friend. Also try to put the ideas in a bit more words. Keep in mind
that the visitor might have absolutely no idea what the site is about.
So give him the information slowly. Consider him to be like a child.

That's it. If you need more help you know where to find me.  :)
Subject: Re: Help describing my software product
From: snapanswer-ga on 06 Aug 2002 19:44 PDT
Interesting concept.  Here are some things that would make me
interested in your product if I was a developer or an IT person
creating in-house distribution CDs.

I think your software allows this, but, these things didn't jump out
at me... if your software does these things, raise them to the top of
your information.

1) You can run your applications from the CD, DVD, or network, never
installing them to your hard drive.
2) Providing software for your traveling sales team has never been
easier.  Advanced compression allows you to place the software they
need on a single disc.  One DVD (CD enough space for standard apps?)
for your applications... easy to travel with, easy to manage, easy to
3) Great for networks.  Store compressed executables on your file
server so that your client system hard drives can be restored without
reinstalling applications.  The easy way to track and manage software
license compliance.
4) Your applications will load twice as fast.
5) Distributing a marketing demo?  Running software from the CD
assures your customers (and you) that your installation did not change
a single file on their hard drive.
6) Software developers, zero installation means zero installation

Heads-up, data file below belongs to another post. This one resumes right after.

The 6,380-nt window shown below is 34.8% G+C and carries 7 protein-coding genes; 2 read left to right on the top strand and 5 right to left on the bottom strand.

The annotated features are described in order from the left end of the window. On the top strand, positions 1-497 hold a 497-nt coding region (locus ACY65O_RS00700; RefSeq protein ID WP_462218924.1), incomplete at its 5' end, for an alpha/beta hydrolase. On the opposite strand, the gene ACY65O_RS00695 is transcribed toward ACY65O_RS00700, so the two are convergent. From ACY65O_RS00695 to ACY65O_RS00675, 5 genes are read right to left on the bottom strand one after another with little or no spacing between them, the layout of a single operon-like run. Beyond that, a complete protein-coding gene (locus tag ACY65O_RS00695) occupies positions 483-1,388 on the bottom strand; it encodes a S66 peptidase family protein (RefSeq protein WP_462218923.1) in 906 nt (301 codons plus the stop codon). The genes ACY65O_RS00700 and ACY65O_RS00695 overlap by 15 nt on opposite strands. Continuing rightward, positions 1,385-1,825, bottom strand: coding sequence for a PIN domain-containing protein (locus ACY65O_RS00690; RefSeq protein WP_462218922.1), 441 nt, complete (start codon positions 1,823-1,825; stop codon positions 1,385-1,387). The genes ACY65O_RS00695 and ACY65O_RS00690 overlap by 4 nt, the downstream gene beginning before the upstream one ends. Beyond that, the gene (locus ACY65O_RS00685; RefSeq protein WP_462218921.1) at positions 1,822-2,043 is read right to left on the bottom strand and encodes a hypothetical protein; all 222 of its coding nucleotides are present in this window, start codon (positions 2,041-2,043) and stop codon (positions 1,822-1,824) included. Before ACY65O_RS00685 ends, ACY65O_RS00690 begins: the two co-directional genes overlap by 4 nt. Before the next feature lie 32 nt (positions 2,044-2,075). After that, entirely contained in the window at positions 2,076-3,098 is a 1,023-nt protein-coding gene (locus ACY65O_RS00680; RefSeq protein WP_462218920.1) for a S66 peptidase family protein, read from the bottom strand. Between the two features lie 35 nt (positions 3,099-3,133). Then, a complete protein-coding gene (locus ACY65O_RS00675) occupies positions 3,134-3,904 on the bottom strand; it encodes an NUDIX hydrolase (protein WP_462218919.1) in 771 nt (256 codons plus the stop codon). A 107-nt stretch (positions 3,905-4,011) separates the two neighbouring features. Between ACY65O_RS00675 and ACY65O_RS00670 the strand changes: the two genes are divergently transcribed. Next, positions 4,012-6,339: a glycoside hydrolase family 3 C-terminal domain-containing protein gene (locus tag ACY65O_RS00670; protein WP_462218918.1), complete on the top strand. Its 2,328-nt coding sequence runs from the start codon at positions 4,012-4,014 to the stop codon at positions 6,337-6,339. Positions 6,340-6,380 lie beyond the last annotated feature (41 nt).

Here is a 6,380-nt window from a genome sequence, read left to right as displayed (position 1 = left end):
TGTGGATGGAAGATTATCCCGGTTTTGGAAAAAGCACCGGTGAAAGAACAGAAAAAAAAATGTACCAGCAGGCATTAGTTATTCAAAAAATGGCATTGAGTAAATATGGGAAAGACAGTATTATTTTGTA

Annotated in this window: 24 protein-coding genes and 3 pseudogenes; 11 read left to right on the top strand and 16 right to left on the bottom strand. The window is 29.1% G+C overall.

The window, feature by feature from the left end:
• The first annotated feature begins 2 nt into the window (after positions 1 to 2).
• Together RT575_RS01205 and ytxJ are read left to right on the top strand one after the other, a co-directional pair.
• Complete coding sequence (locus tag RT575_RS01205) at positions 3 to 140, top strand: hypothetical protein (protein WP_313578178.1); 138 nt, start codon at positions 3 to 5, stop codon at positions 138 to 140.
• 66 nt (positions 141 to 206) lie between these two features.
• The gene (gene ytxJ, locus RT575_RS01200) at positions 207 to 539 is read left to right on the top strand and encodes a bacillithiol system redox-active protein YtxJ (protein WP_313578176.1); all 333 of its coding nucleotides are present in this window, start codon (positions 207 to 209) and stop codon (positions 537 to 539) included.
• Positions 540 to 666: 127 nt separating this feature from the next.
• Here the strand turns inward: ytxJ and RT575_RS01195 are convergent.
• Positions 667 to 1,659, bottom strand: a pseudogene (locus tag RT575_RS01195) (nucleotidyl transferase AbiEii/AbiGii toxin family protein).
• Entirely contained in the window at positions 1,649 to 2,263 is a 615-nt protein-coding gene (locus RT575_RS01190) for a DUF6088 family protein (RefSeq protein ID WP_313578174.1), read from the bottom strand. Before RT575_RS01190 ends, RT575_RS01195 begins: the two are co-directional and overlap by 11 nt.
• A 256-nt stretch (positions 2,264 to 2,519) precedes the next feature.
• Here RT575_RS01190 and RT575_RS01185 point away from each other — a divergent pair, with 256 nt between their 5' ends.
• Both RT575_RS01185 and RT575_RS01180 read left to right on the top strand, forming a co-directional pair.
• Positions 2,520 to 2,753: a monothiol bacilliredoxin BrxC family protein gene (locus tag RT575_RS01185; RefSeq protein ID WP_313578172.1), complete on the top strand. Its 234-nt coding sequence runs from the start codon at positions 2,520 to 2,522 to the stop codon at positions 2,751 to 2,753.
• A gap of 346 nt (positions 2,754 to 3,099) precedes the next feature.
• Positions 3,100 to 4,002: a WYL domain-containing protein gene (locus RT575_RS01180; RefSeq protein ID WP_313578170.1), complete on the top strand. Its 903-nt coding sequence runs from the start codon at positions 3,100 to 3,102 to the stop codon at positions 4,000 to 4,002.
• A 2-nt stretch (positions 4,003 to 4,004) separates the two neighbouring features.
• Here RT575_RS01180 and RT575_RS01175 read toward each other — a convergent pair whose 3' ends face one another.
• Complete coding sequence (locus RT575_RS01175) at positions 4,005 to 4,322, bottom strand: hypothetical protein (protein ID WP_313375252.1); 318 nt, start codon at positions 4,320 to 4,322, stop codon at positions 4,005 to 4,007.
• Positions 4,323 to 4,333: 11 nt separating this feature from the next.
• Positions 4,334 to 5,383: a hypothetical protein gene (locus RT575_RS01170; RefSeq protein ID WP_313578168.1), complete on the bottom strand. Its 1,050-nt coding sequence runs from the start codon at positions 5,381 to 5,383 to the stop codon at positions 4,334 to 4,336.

support costs.  How would you like to ship a product without having
installation headaches, frustrated users, and costly support calls? 
With thinstall, you can ship a product with a single compressed
executable.  Say goodbye to installation support.

It seemed like your product has a ton of features... and somewhere it
is nice to have a page with a complete list of features.  However, my
suggestion would be to divide your customers into different
categories... then tailor a message for them.  Many web sites organize
information by product topic... successful web sites additionally
organize information by customer (either individual or group).  Good
luck with this interesting product.

Important Disclaimer: Answers and comments provided on Google Answers are general information, and are not intended to substitute for informed professional medical, psychiatric, psychological, tax, legal, investment, accounting, or other professional advice. Google does not endorse, and expressly disclaims liability for any product, manufacturer, distributor, service or service provider mentioned or any opinion expressed in answers or comments. Please read carefully the Google Answers Terms of Service.

If you feel that you have found inappropriate content, please let us know by emailing us at with the question ID listed above. Thank you.
Search Google Answers for
Google Answers  

Google Home - Answers FAQ - Terms of Service - Privacy Policy